Do you want to know how to fix peeling paint on ceiling? The paint on your ceiling cracked first and is peeling off now? Or is it peeling and falling apart? Find out where this common problem comes from, and which renovation work you should consider to solve it.
How to Fix Peeling Paint on Ceiling
Like all matt paints, ceiling paints are the most prone to flaking. Application conditions, humidity, or mechanical stress may be among the causes.
The classic causes, observed on all types of surfaces, are as follows:
Poorly adapted, poor quality paint applied to a chalky surface, incompatible superimposed products, and a dirty, greasy, or poorly dusted surface to be painted. These causes can lead to poor paint adhesion, which results in the formation of flakes.
When renovating, to ensure that the new paint will hold, you must carefully prepare your surface: clean, repair, coat if necessary, sand, and dust perfectly. Eventually, you will have to stabilize it by applying a fixative if it flours.
You will have to choose quality coatings, undercoat and paint products, that are compatible. Also make sure you eliminate all sources of moisture on the surface. Finally, work in the humidity and temperature conditions that the paint manufacturer recommends.
To paint a ceiling, or even a wall, coated with an old glycerol paint, with an acrylic paint, a specific primer is essential. Indeed, a layer of water-based paint will adhere very badly on old oil-based paints, which are too smooth.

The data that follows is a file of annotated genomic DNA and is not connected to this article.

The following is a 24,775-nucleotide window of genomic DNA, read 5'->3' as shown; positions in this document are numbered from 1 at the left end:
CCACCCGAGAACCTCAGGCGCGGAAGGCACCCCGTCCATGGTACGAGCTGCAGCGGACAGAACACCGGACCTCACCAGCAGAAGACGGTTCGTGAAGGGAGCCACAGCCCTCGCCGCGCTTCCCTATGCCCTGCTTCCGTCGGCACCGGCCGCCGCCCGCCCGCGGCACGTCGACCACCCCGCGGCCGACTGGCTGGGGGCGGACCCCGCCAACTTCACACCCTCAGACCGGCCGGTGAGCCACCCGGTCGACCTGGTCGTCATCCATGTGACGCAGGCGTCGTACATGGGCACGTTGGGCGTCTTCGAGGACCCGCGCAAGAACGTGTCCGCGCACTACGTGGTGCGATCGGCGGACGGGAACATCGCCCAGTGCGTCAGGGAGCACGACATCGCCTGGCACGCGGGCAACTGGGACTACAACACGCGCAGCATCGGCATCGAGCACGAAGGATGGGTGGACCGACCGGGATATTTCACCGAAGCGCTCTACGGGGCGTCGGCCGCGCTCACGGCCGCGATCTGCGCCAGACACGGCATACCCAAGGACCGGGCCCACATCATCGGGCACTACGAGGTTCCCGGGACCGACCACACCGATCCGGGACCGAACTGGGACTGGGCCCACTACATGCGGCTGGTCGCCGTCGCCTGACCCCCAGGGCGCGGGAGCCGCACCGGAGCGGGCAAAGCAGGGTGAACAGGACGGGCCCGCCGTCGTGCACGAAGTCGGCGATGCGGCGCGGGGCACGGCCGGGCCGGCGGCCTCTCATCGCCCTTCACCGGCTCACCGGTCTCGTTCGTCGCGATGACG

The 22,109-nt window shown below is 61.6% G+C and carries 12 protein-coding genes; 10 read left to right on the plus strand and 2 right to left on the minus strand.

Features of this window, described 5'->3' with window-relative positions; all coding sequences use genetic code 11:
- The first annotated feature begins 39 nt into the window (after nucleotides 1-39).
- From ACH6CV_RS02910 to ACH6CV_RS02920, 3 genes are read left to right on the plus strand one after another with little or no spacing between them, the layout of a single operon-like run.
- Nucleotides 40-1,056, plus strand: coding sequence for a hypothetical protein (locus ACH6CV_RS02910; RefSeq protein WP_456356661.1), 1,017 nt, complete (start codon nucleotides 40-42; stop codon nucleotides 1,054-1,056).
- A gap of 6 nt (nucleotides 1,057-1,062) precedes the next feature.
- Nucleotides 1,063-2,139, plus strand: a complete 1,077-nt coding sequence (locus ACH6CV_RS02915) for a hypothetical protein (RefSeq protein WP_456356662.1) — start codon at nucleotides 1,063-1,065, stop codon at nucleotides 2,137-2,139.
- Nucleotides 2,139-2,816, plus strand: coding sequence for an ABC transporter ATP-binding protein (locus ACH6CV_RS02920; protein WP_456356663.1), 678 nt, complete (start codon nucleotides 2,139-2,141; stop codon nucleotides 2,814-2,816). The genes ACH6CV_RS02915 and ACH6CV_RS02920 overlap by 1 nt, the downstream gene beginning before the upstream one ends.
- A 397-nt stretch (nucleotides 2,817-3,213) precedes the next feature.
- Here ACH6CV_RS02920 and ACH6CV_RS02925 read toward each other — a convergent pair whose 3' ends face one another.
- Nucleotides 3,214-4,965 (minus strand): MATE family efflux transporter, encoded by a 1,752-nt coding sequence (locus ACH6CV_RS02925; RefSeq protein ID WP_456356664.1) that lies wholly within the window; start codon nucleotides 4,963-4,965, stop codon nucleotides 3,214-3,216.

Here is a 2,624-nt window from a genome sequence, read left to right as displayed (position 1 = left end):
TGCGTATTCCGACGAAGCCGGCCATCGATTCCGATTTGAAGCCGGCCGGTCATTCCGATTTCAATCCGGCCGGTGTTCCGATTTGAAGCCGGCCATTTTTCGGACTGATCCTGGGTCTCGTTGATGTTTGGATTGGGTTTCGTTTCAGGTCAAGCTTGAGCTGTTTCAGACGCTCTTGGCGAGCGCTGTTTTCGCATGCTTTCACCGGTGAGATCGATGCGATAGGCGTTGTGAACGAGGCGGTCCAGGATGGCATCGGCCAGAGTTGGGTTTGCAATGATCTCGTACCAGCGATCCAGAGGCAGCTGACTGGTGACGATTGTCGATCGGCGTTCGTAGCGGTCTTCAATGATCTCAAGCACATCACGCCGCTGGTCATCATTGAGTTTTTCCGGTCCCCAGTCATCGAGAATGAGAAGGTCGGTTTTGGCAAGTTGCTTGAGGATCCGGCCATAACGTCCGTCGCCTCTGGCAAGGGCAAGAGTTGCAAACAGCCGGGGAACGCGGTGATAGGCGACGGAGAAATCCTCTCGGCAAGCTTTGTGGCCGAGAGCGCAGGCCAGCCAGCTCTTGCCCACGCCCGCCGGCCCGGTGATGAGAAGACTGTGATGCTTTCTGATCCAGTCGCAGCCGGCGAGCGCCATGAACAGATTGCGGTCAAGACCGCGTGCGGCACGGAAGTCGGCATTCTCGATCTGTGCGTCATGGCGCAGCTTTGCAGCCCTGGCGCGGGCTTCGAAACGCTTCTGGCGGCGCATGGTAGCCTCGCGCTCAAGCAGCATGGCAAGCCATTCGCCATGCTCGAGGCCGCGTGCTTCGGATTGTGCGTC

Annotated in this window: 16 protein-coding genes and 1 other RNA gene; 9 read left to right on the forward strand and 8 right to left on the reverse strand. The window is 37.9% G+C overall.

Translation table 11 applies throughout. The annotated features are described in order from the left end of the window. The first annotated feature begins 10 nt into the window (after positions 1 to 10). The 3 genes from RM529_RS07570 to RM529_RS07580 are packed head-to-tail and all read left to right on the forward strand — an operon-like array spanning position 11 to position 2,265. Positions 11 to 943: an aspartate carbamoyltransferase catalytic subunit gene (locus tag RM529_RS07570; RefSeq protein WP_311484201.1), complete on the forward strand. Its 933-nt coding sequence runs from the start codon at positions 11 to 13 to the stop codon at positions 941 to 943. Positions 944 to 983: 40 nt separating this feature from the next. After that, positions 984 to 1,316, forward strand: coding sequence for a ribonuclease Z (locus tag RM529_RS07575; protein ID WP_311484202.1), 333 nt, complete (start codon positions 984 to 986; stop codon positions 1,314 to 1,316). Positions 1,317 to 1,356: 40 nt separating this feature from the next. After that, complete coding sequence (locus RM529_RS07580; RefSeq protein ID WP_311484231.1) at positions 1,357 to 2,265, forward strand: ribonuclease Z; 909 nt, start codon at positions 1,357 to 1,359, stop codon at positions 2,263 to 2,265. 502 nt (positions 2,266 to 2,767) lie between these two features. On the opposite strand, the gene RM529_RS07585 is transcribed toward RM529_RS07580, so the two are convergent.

Causes of Flaking Specific to Ceilings
Water infiltration from a dwelling on the upper floor or from the roof of a house often degrades ceilings. Before any renovation, the source of the moisture must be found, treated, and allowed to dry out thoroughly.
Mechanical stress is another common problem. Indeed, a ceiling is either on the underside of a floor, or suspended from a frame. When structures are working, cracking and peeling of the paint can occur over time.
Renovating a Chipped Ceiling – How to Do It
If the paint on a ceiling is flaking, the parts that no longer adhere should be scraped off. Ideally, you should use a hand sander equipped with a sandpaper sanding disc and a dust extraction system. Make sure you have protective goggles, a mask, work gloves, and protect your furniture.
Then ensure that the surface is flourless. Rub your hand on it: if it leaves dust, vacuum it well and repeat your test. If your hand is still dusty, then a background regulator will be necessary to restore consistency to the whole. Otherwise, as it dries, the undercoat will peel off.
If the flaking was extensive and you have peeled off a lot of paint, you may have lost the flatness of the surface. In this case, apply a smoothing compound. Once it is completely dry, sand it. You can then apply a suitable primer and then the finishing coats of paint.